What is the Difference Between Felony and Misdemeanor Domestic Violence in California?

Posted by Steven R. AndradeOct 08, 20210 Comments

California takes domestic violence allegations seriously. Unfortunately, there is evidence that domestic violence incidents increased during the COVID-19 pandemic. A domestic violence case could be charged as either a misdemeanor or a felony depending on the specific circumstances. Our Santa Barbara criminal defense lawyer explains the most important things to know about the differences between felony and misdemeanor domestic violence charges in California. 

California Penal Code 273.5: Domestic Violence is a “Wobbler”

California Penal Code § 273.5 is the state's primary criminal statute for domestic violence. Under the law, an individual can be charged with domestic violence if they “willfully inflict corporal injury resulting in a traumatic condition” on a current or former partner. Notably, domestic violence cases charged under California P.C. 273.5 are known as “wobblers.” Also sometimes called “alternative felony/misdemeanor offenses” prosecutors have discretion in handling these cases. They can charge a defendant with a misdemeanor or a felony depending on the circumstances. 

Misdemeanor Domestic Violence Charges in California

In determining whether domestic violence should be charged as a misdemeanor or a felony, California prosecutors are empowered to consider the totality of the circumstances. Misdemeanor charges are most likely when injuries are minor and there is little or no prior history of domestic abuse allegations. That being said, misdemeanor domestic violence under California Penal Code Section 273.5 is still a serious offense. A conviction on a misdemeanor domestic violence charge in Santa Barbara County could result in:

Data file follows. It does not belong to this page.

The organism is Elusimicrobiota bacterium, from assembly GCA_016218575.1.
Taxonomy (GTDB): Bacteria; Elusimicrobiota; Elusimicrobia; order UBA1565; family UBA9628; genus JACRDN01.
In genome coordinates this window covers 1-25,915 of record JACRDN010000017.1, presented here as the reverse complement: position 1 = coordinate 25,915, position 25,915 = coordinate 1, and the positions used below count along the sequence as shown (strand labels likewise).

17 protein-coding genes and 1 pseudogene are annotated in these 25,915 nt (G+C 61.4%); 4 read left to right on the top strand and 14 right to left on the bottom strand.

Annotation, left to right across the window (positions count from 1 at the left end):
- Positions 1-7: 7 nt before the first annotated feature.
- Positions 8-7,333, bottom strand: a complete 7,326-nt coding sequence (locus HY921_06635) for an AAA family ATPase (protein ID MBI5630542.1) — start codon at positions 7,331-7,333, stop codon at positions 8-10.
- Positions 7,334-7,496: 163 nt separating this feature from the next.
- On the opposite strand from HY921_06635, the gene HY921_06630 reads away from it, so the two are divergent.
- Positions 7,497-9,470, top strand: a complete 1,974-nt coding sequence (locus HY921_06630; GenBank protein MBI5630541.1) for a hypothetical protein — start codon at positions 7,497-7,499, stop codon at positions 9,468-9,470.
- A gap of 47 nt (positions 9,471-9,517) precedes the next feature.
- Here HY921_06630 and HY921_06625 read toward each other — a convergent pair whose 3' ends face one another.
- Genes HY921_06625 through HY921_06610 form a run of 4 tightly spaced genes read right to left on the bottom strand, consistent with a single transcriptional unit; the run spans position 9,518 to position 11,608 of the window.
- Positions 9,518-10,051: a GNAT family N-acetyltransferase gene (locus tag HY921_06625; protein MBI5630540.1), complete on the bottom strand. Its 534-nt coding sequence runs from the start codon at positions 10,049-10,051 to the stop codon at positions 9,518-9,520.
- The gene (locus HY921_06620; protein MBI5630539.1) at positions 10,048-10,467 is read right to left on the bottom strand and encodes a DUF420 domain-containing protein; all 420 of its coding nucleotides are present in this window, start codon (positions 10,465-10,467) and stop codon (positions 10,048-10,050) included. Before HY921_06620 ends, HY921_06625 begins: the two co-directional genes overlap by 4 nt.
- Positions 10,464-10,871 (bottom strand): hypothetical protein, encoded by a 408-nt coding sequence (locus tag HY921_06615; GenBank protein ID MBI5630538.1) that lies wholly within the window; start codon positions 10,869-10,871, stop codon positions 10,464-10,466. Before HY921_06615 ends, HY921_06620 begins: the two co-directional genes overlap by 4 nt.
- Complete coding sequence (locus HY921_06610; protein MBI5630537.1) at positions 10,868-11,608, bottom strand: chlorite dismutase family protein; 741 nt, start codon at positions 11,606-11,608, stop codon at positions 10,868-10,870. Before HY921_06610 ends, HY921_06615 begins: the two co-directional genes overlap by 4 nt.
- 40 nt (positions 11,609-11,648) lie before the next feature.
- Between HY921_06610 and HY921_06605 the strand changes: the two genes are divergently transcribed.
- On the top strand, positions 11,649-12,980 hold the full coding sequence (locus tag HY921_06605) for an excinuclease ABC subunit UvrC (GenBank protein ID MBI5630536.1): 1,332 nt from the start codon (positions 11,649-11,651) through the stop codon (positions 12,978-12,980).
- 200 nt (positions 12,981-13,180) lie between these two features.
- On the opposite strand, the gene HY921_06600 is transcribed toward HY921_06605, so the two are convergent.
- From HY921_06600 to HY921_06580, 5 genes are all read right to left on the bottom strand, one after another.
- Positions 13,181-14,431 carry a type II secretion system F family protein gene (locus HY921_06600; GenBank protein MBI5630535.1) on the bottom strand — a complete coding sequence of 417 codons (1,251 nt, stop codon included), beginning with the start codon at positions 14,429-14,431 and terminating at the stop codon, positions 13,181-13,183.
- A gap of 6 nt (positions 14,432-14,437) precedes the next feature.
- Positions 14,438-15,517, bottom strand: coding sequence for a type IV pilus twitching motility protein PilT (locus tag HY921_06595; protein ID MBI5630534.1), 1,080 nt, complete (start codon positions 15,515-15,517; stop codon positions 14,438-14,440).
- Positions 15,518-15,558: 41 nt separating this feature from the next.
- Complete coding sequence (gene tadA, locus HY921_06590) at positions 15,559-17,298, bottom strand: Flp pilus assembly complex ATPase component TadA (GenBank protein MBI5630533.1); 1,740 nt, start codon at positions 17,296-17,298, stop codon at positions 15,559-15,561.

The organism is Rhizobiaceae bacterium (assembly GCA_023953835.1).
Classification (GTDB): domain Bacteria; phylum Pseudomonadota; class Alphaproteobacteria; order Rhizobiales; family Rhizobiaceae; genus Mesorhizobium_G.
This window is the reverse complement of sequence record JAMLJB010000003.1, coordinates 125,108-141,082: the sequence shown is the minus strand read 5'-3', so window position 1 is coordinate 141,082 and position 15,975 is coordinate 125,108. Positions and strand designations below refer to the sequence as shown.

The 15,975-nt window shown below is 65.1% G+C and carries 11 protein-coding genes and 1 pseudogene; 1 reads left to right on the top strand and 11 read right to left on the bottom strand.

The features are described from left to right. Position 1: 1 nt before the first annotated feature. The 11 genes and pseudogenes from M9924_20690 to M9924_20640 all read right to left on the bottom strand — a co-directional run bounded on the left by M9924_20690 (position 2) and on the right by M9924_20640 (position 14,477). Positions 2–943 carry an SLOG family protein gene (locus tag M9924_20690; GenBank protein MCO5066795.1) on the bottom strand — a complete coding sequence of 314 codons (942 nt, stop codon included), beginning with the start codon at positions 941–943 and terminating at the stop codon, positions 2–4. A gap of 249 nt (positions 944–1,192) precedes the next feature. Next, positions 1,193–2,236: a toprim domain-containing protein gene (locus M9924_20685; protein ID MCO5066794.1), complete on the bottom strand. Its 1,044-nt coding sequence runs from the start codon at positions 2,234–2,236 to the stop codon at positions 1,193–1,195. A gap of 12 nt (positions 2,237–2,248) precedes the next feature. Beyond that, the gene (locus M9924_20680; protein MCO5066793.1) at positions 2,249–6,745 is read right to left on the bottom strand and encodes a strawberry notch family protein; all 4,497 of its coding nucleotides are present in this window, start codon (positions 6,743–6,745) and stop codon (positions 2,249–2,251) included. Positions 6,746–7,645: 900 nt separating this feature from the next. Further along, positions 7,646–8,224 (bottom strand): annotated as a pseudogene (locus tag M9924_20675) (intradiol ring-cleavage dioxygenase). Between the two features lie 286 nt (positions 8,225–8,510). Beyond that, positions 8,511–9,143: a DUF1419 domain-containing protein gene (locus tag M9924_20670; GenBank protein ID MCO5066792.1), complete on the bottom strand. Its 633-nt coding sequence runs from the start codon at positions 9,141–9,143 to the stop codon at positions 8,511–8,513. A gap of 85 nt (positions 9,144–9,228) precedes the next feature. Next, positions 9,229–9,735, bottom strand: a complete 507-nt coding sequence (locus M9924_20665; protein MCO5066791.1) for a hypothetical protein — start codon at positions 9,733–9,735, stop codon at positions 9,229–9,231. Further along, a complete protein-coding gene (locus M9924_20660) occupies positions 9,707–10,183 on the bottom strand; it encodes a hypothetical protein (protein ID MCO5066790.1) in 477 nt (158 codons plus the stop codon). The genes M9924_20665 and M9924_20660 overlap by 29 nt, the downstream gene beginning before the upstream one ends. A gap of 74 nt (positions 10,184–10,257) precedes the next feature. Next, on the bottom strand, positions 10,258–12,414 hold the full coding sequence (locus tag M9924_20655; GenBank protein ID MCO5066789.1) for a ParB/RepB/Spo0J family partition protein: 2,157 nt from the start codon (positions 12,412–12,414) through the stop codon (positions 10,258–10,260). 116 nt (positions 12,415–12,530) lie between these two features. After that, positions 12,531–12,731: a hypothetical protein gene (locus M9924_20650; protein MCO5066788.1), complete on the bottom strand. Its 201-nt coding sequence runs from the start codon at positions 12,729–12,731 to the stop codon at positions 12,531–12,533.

• A restraining order;  
  • Loss of family law rights (child custody/visitation);
  • Monetary penalties; and
  • Jail time. 

Felony Domestic Violence Charges in California

In California, prosecutors can charge a defendant with felony domestic violence under Section 273.5 of the state's Penal Code. In general, felony domestic violence charges are reserved for cases in which the victim sustained a significant injury and/or there is a prior history of misconduct. That being said, prosecutors sometimes act aggressively—charging felony domestic violence at the outset of a case. A defense attorney can help you work to get trumped up charges reduced. 

Felony domestic violence is a very serious criminal offense in California. If you are charged with felony domestic violence under California Penal Code § 273.5, you could face a maximum $6,000 fine and four years in state prison. Additionally, there may be other sanctions, including a loss of parental rights or a loss of a clean criminal record. It is imperative that you take action to protect your rights after an arrest. 

Get Help From a Domestic Violence Defense Attorney in Santa Barbara

At Andrade Law Offices, our Santa Barbara criminal defense attorney is a skilled and reliable advocate for clients. If you are facing felony or misdemeanor domestic violence charges, we are here to help you determine the best course of action. Give us a call today or connect with us directly online for a completely confidential initial legal consultation. With a conveniently located law office in Santa Barbara, we protect the rights of the accused throughout the entire region.